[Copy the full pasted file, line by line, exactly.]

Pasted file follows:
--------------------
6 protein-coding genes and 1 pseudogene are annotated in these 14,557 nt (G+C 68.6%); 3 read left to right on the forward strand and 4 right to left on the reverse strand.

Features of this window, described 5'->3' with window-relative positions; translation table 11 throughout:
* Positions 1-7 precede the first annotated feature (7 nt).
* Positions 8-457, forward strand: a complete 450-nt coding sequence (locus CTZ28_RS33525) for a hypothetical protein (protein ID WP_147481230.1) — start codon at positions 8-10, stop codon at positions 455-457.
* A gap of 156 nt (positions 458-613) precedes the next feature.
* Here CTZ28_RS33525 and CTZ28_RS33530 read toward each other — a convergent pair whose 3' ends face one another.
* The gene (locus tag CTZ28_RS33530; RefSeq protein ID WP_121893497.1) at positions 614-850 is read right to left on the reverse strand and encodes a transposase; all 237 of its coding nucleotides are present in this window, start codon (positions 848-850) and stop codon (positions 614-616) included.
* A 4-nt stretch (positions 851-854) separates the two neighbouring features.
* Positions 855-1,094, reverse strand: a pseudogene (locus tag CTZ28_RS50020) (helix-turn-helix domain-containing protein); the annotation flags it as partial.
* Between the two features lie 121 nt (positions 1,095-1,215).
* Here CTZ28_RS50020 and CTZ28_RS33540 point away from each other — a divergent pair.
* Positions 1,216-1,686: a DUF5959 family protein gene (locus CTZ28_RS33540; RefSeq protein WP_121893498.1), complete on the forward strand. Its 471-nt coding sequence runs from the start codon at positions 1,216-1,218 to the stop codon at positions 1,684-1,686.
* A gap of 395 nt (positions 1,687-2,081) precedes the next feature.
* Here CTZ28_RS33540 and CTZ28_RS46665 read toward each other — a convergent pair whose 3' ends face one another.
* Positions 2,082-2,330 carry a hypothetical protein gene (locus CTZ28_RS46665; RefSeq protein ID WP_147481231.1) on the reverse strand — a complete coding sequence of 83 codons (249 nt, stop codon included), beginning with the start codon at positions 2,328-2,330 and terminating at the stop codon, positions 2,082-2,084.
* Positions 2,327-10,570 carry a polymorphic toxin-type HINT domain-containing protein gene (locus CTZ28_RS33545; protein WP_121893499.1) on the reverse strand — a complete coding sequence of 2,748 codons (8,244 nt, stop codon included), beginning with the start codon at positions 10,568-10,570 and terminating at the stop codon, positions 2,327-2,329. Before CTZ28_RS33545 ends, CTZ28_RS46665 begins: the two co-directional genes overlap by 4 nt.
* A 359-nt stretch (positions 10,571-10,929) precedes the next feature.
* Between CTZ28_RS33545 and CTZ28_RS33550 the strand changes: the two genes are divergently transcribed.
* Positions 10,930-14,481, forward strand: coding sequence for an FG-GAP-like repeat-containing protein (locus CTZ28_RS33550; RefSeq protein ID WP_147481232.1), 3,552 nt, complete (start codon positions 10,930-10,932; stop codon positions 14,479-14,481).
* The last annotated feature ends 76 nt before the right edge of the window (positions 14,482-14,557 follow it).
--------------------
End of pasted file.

6 protein-coding genes and 1 pseudogene are annotated in these 14,557 nt (G+C 68.6%); 3 read left to right on the forward strand and 4 right to left on the reverse strand.

Features of this window, described 5'->3' with window-relative positions; translation table 11 throughout:
* Positions 1-7 precede the first annotated feature (7 nt).
* Positions 8-457, forward strand: a complete 450-nt coding sequence (locus CTZ28_RS33525) for a hypothetical protein (protein ID WP_147481230.1) — start codon at positions 8-10, stop codon at positions 455-457.
* A gap of 156 nt (positions 458-613) precedes the next feature.
* Here CTZ28_RS33525 and CTZ28_RS33530 read toward each other — a convergent pair whose 3' ends face one another.
* The gene (locus tag CTZ28_RS33530; RefSeq protein ID WP_121893497.1) at positions 614-850 is read right to left on the reverse strand and encodes a transposase; all 237 of its coding nucleotides are present in this window, start codon (positions 848-850) and stop codon (positions 614-616) included.
* A 4-nt stretch (positions 851-854) separates the two neighbouring features.
* Positions 855-1,094, reverse strand: a pseudogene (locus tag CTZ28_RS50020) (helix-turn-helix domain-containing protein); the annotation flags it as partial.
* Between the two features lie 121 nt (positions 1,095-1,215).
* Here CTZ28_RS50020 and CTZ28_RS33540 point away from each other — a divergent pair.
* Positions 1,216-1,686: a DUF5959 family protein gene (locus CTZ28_RS33540; RefSeq protein WP_121893498.1), complete on the forward strand. Its 471-nt coding sequence runs from the start codon at positions 1,216-1,218 to the stop codon at positions 1,684-1,686.
* A gap of 395 nt (positions 1,687-2,081) precedes the next feature.
* Here CTZ28_RS33540 and CTZ28_RS46665 read toward each other — a convergent pair whose 3' ends face one another.
* Positions 2,082-2,330 carry a hypothetical protein gene (locus CTZ28_RS46665; RefSeq protein ID WP_147481231.1) on the reverse strand — a complete coding sequence of 83 codons (249 nt, stop codon included), beginning with the start codon at positions 2,328-2,330 and terminating at the stop codon, positions 2,082-2,084.
* Positions 2,327-10,570 carry a polymorphic toxin-type HINT domain-containing protein gene (locus CTZ28_RS33545; protein WP_121893499.1) on the reverse strand — a complete coding sequence of 2,748 codons (8,244 nt, stop codon included), beginning with the start codon at positions 10,568-10,570 and terminating at the stop codon, positions 2,327-2,329. Before CTZ28_RS33545 ends, CTZ28_RS46665 begins: the two co-directional genes overlap by 4 nt.
* A 359-nt stretch (positions 10,571-10,929) precedes the next feature.
* Between CTZ28_RS33545 and CTZ28_RS33550 the strand changes: the two genes are divergently transcribed.
* Positions 10,930-14,481, forward strand: coding sequence for an FG-GAP-like repeat-containing protein (locus CTZ28_RS33550; RefSeq protein ID WP_147481232.1), 3,552 nt, complete (start codon positions 10,930-10,932; stop codon positions 14,479-14,481).
* The last annotated feature ends 76 nt before the right edge of the window (positions 14,482-14,557 follow it).